All I care about is a way to remote individual applications over ssh. I don't care at all about the protocol or keeping X11. RDP will get us there, better than X11 in the long run.

Comment Re:Color me gone (Score 1) 58

I use Wunderlist all the time as well. It's an invaluable tool for sharing lists between people. I have no interest in buying into Outlook or any of MS's other products. So I will be looking for a new shared to-do list solution. Any suggestions that can replace everything Wunderlist currently is, which isn't really that complicated?

- shared lists
- sub tasks
- progress indication
- notes
- attachments (photos mainly)
- ability to review and re-enable previously marked off items (some lists I use again each year)

Comment Re:But is Wayland better? (Score 5, Informative) 227

How this will be solved in the long run remains to be seen. In the short run, toolkits that support Wayland still support X11. Mainly I'm talking about GTK and Qt. Thus KDE, Gnome, GTK, and Qt apps will all run either on Wayland or X11 without recompiling. So for many people, remoting needs can be accomplished by simply using X11 on Wayland and tunneling X11 over SSH. Simply ssh into your remote machine and run the apps. Locally on wayland things are silky smooth, remotely they still work, though a bit choppier (X11 over ssh isn't fast enough for anything but LAN anyway... I use X2Go for WAN remote X11 stuff.

Of course in the long run if Wayland is successfull the X11 backend bits will languish in the toolkits and this will not be a sustainable future. I think essentially RDP will be adopted as the standard remoting protocol for wayland desktops. This will be used to forward individual apps or whole desktops. RDP is already a lot faster than X11 over ssh, due to the way X11 works and the fact that all modern toolkits essentially just push bitmaps these days anyway.

Before criticizing Wayland and extolling X11's virtues, consider watching this talk by Daniel Stone who was formerly intimately involved with X.org and seems to know hist stuff. He makes a good case for Wayland. https://www.youtube.com/watch?...

Comment Why is 4k video important? (Score 1, Interesting) 80

It amuses me how all these SBCs advertize decoding high definition video. Of all the things I can think of to do with a Pi--robotics, remote sensing, UAVs, etc--decoding video is just not on my radar. Besides that I tried using a Pi once for a XBMC/Kodi box and found the experience to be lacking. 1080p video did play just fine most of the time until something crashed.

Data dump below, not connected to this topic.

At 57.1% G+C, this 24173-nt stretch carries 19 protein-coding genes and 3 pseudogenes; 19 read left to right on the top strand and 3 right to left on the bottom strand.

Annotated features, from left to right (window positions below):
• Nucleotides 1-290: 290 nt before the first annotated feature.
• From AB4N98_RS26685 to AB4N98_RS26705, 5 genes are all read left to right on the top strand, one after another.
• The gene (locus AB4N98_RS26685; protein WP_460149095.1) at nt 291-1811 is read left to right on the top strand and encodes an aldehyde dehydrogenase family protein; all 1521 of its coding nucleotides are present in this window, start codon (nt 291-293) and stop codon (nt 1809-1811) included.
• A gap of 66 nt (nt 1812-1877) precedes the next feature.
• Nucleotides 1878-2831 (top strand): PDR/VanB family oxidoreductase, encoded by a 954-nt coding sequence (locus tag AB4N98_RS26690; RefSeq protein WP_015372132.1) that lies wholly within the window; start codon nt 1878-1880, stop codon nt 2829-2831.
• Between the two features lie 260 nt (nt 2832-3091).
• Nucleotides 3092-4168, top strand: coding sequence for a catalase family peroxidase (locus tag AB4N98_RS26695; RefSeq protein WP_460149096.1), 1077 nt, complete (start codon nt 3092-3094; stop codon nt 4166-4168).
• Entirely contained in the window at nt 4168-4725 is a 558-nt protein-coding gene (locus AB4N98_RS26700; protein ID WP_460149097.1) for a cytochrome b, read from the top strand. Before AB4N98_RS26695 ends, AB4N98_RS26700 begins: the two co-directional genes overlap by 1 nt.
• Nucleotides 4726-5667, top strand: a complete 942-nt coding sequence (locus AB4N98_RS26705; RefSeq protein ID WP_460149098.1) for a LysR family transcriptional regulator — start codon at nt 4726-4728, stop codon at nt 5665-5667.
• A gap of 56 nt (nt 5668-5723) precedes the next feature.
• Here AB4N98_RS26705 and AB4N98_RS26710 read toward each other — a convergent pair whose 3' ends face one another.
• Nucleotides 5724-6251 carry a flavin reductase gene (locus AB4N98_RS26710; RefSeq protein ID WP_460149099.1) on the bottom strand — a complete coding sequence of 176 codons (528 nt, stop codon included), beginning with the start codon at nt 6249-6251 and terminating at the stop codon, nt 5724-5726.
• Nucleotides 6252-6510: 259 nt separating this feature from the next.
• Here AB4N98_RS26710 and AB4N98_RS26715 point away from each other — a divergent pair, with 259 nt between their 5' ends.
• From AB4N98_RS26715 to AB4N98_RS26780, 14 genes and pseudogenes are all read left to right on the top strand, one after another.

These devices can be used for amazingly cool projects. But I suspect 90% of them end up in the bottoms of drawers. I've got 4 in a drawer myself, waiting for time to use them in some cool project some day. In the meantime another more powerful one comes along.

Can anyone tell me if this board or any board (BBB maybe?) contains power management, such as suspend and resume, power on or wake on a schedule, etc? For remote sensing that is really what I need.

Comment Re:MS pushing more into older OS or Linux/Mac (Score 1) 238

Hmm, what mouse wheel problems do you have? The mouse wheel has worked for many years for me. Ever since the mouse wheel was invented. I use the mouse wheel every day on Linux. I can't tell any difference from Windows or OS X (other than the backwards scrolling OS X defaults to).

Comment Re:This is going to get messy (Score 2) 112

Frankly, who cares how difficult it is for the ISPs. This is just a fact of life about how the US is set up and runs. Companies already have to navigate state-specific regulations. And if the states can and should regulate and enforce privacy, why not let them do it and assume the burden?

So while I disagree with almost everything the Republican Party stands for, on this I can certainly see their point. Why not let the local government, who theoretically has a better handle on the needs of its citizens than the federal government, decide what privacy is needed and enforce it on companies?

It's actually a similar thing things like car fuel economy regs. Why does the federal government need to concern itself when California already sets high standards? It's not like car companies are going to make two cars, one dirty and fuel-guzzling for the rest of the US, and another clean, lean one for California. But I digress.

Comment Didn't see a N64 in the picture (Score 2) 20

The pic he posted on the thread looks like he used an old N64 powerbrick as a chassis, not the N64 itself. Also it appears he just stuck the innards of a real Switch dock into this, perhaps because it's a more convenient form factor or something. Does not appear to be anywhere as interesting as the /. summary indicated. He's not modding N64 hardware to somehow be used by the Switch. Correct me if I'm wrong.